So often the great scholars and artists speak of their “life’s work” (usually in movies when said work is going up in flames, but that’s beside the point). Yesterday I saw a billboard on the side of the road, an ad for a college. It was probably aimed at people older than the traditional college age and asked something to the effect of “have you found your life’s work?”
Well, because I’m easily sucked in I actually pondered this billboard. I have no plans to become a great scholar or scientist necessarily. I don’t think I’ll be devoting my life to researching a cure for cancer or fighting poverty. I realized, however, that my life’s work will be my students.
As a teacher, my kids will be the ones I stay up nights for, worry over, whose success I obsess about. They’ll be the thing that keeps me going, keeps me moving, and makes it all worth it in the end. (Somehow.) Their learning will be what I measure myself by. They will be the thing I would give up anything for.
I’ve been thinking the last few days about money. Stupid idea, I know. But student loans are scary. The company servicing my loans was kind enough to email me a snapshot of my current debt earlier this week. My mom and I were also discussing a young woman we know who recently graduated as a PA and will be making a considerable salary (more than a teacher’s I’ll tell you that!).
Here’s the thing. If I wanted to, I’m certainly smart enough to be a PA. I have the potential. I’m not belittling what they do, I’m just saying I didn’t pick education because it was an easy A (though yeah I wouldn’t call most of my ED classes thus far challenging). I chose education because I felt called to it.There’s a thousand other things I could do with my life. A thousand other majors. But I chose elementary education because I want to help children and because it’s where God called me.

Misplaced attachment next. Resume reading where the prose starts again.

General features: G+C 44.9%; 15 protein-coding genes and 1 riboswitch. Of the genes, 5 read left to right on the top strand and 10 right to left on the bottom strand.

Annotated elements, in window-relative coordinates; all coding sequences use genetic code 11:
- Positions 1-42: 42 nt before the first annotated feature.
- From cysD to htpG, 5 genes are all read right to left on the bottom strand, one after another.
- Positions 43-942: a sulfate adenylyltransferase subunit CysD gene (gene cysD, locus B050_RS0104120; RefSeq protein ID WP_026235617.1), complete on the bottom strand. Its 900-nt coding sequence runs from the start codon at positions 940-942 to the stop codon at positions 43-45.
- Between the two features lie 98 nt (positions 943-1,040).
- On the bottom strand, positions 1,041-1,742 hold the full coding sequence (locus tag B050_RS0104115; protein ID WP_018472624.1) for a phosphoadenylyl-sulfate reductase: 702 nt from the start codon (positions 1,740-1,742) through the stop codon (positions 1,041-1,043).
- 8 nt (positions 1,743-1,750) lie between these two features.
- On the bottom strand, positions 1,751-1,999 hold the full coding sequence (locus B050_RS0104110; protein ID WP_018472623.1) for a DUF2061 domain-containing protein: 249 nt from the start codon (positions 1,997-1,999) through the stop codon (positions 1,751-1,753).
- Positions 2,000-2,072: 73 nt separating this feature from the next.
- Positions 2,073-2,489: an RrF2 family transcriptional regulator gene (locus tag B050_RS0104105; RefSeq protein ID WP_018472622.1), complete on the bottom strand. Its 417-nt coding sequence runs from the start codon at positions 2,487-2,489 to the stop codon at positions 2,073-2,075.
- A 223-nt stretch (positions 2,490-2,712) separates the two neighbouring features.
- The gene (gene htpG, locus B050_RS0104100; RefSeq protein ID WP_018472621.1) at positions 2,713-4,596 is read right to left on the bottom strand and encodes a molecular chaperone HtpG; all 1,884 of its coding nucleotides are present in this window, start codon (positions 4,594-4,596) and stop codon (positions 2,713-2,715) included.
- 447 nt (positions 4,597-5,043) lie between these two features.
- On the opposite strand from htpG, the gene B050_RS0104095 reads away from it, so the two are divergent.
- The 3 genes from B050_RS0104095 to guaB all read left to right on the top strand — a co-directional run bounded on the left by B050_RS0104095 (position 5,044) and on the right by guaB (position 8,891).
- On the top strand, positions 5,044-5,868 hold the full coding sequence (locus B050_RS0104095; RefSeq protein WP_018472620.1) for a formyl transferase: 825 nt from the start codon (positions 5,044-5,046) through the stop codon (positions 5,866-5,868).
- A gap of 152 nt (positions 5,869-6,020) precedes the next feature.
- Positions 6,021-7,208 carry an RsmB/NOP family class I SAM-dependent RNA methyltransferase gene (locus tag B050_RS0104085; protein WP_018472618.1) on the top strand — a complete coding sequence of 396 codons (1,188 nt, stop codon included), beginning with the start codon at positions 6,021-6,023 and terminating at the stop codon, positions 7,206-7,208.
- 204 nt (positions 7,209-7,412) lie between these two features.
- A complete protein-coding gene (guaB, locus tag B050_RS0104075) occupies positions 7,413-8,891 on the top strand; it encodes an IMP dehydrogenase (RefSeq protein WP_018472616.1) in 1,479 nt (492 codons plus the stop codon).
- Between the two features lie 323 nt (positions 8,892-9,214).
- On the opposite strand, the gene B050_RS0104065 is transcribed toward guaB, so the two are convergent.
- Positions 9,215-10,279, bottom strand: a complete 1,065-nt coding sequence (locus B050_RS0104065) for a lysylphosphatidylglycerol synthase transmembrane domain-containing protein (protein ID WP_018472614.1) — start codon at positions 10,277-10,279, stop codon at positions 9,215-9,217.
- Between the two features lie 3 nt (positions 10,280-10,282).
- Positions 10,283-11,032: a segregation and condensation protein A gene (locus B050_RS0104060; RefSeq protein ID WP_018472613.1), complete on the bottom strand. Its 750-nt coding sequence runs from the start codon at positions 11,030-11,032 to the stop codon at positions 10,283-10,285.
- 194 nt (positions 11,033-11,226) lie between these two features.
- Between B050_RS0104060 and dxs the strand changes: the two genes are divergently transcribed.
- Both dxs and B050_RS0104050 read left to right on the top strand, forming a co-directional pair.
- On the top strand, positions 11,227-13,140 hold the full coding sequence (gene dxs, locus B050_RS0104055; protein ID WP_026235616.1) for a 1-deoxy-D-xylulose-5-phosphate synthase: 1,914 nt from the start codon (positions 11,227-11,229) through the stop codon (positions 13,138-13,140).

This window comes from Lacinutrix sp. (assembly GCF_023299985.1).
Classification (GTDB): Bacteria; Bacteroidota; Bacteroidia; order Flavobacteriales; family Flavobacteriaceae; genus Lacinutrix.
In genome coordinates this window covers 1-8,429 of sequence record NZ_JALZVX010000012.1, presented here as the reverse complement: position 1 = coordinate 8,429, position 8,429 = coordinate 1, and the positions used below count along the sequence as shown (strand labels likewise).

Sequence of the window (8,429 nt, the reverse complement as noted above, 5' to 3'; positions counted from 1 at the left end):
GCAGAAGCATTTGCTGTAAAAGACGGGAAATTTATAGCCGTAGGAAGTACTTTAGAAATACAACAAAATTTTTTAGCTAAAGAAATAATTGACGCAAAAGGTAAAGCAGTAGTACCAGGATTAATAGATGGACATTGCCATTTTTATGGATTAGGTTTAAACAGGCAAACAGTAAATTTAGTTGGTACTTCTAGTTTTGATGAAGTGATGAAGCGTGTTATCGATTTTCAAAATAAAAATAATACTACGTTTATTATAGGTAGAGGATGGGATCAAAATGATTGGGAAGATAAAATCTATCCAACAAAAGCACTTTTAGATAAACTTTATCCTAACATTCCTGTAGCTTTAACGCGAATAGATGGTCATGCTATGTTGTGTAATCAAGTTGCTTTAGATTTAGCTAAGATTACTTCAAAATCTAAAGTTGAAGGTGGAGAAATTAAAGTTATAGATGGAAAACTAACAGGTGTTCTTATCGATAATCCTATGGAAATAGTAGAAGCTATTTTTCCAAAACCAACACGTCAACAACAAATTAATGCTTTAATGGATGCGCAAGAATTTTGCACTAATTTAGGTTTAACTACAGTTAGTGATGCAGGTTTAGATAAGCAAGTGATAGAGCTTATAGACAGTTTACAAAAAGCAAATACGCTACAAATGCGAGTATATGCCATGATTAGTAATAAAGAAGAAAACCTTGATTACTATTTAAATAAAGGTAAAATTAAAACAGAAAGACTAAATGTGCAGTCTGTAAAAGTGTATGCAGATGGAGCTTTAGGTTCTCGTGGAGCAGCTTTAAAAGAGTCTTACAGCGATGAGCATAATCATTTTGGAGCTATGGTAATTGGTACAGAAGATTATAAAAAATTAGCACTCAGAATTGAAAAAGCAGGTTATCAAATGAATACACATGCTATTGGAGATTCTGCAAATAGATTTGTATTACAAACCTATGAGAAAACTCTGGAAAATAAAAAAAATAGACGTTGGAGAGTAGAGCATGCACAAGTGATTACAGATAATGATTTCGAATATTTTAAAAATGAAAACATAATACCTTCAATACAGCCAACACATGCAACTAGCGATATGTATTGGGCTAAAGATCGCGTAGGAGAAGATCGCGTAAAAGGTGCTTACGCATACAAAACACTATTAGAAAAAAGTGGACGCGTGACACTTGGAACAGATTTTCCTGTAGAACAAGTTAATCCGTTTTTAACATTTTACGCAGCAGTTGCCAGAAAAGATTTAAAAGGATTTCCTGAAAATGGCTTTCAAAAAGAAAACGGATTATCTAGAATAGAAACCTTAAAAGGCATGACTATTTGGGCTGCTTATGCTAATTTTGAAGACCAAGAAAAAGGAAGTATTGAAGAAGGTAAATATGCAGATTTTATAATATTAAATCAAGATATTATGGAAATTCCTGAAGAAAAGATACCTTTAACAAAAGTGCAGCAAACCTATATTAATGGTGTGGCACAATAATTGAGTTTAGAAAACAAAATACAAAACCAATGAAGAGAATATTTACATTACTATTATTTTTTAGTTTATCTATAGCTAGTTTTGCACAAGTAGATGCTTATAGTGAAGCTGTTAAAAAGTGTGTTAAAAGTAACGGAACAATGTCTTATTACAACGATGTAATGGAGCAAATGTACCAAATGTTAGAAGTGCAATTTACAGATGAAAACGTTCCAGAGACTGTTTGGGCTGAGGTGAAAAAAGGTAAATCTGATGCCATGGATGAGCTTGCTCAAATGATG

I went on a rant recently along these same lines, saying how I hope my students appreciate it. And sure, it would be nice if I was appreciated. But what’s going to make it worth it in the end is to see my life’s work succeed. To see a third grader understand fractions or a second grader read “magnificent” or to see them walk across that stage at graduation and know I helped get them there.
My students are my life’s work. Classes will come and go but children will always hold a special place in my heart.
Whether I’m a teacher or a mom or an aunt I would be devoting myself to children. I believe today’s children are tomorrow’s Einsteins, Washingtons, and Austens. They deserve the chance to become the people they are meant to be. I want a hand in forming the artists, thinkers, and world-shakers of the next generation, for the better.
So no, I won’t be making 6 figures and making big changes on the global stage. But maybe my students will.
NOTE: I wrote this post over 2 weeks ago but never got around to publishing it. It speaks to my thoughts at the time and in my firm belief that teaching and/or children are meant to be the focus of my life. Upon rereading this tonight, however, I realize you could replace “my students” with “my kids”. (But that will depend on where God leads me of course.)